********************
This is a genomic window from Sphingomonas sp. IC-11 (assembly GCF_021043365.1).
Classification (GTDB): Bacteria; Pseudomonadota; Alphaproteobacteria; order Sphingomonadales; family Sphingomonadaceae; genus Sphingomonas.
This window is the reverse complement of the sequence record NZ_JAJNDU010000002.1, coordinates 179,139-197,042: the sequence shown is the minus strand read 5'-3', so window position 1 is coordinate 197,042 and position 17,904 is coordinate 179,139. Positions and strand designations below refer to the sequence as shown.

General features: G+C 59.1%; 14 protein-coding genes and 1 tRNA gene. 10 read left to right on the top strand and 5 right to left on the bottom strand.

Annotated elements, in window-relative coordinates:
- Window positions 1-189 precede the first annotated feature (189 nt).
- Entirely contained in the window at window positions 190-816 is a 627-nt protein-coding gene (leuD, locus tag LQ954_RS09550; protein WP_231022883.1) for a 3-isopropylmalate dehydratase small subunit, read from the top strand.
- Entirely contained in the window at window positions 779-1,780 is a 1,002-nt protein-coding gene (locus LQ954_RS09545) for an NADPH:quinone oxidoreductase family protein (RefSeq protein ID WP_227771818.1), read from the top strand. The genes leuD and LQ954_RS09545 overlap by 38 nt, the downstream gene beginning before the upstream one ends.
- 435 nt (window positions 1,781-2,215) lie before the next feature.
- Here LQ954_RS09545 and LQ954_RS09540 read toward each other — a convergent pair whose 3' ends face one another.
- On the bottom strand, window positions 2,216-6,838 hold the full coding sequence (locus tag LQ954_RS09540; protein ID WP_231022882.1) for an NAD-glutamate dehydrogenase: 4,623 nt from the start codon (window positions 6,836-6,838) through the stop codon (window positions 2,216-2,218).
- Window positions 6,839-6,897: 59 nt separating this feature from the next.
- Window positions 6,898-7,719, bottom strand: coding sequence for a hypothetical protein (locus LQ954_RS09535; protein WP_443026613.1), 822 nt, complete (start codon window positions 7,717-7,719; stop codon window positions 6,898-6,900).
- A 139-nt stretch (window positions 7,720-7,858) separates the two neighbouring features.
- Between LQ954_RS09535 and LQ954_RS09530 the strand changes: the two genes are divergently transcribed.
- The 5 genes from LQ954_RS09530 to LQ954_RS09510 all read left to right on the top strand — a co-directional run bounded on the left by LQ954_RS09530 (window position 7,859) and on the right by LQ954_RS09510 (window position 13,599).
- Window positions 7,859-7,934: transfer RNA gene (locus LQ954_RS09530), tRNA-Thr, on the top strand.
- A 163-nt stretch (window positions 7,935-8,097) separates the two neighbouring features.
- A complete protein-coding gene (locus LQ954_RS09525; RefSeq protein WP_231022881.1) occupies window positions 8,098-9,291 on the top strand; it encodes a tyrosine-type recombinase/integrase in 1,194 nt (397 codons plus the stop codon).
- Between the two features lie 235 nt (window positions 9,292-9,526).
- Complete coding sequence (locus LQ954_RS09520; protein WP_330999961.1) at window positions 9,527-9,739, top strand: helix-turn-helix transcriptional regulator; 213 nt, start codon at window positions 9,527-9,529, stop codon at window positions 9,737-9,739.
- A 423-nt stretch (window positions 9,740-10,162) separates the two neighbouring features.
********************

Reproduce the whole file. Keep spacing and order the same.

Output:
This is a genomic window from Sphingomonas sp. IC-11 (assembly GCF_021043365.1).
Classification (GTDB): Bacteria; Pseudomonadota; Alphaproteobacteria; order Sphingomonadales; family Sphingomonadaceae; genus Sphingomonas.
This window is the reverse complement of the sequence record NZ_JAJNDU010000002.1, coordinates 179,139-197,042: the sequence shown is the minus strand read 5'-3', so window position 1 is coordinate 197,042 and position 17,904 is coordinate 179,139. Positions and strand designations below refer to the sequence as shown.

General features: G+C 59.1%; 14 protein-coding genes and 1 tRNA gene. 10 read left to right on the top strand and 5 right to left on the bottom strand.

Annotated elements, in window-relative coordinates:
- Window positions 1-189 precede the first annotated feature (189 nt).
- Entirely contained in the window at window positions 190-816 is a 627-nt protein-coding gene (leuD, locus tag LQ954_RS09550; protein WP_231022883.1) for a 3-isopropylmalate dehydratase small subunit, read from the top strand.
- Entirely contained in the window at window positions 779-1,780 is a 1,002-nt protein-coding gene (locus LQ954_RS09545) for an NADPH:quinone oxidoreductase family protein (RefSeq protein ID WP_227771818.1), read from the top strand. The genes leuD and LQ954_RS09545 overlap by 38 nt, the downstream gene beginning before the upstream one ends.
- 435 nt (window positions 1,781-2,215) lie before the next feature.
- Here LQ954_RS09545 and LQ954_RS09540 read toward each other — a convergent pair whose 3' ends face one another.
- On the bottom strand, window positions 2,216-6,838 hold the full coding sequence (locus tag LQ954_RS09540; protein ID WP_231022882.1) for an NAD-glutamate dehydrogenase: 4,623 nt from the start codon (window positions 6,836-6,838) through the stop codon (window positions 2,216-2,218).
- Window positions 6,839-6,897: 59 nt separating this feature from the next.
- Window positions 6,898-7,719, bottom strand: coding sequence for a hypothetical protein (locus LQ954_RS09535; protein WP_443026613.1), 822 nt, complete (start codon window positions 7,717-7,719; stop codon window positions 6,898-6,900).
- A 139-nt stretch (window positions 7,720-7,858) separates the two neighbouring features.
- Between LQ954_RS09535 and LQ954_RS09530 the strand changes: the two genes are divergently transcribed.
- The 5 genes from LQ954_RS09530 to LQ954_RS09510 all read left to right on the top strand — a co-directional run bounded on the left by LQ954_RS09530 (window position 7,859) and on the right by LQ954_RS09510 (window position 13,599).
- Window positions 7,859-7,934: transfer RNA gene (locus LQ954_RS09530), tRNA-Thr, on the top strand.
- A 163-nt stretch (window positions 7,935-8,097) separates the two neighbouring features.
- A complete protein-coding gene (locus LQ954_RS09525; RefSeq protein WP_231022881.1) occupies window positions 8,098-9,291 on the top strand; it encodes a tyrosine-type recombinase/integrase in 1,194 nt (397 codons plus the stop codon).
- Between the two features lie 235 nt (window positions 9,292-9,526).
- Complete coding sequence (locus LQ954_RS09520; protein WP_330999961.1) at window positions 9,527-9,739, top strand: helix-turn-helix transcriptional regulator; 213 nt, start codon at window positions 9,527-9,529, stop codon at window positions 9,737-9,739.
- A 423-nt stretch (window positions 9,740-10,162) separates the two neighbouring features.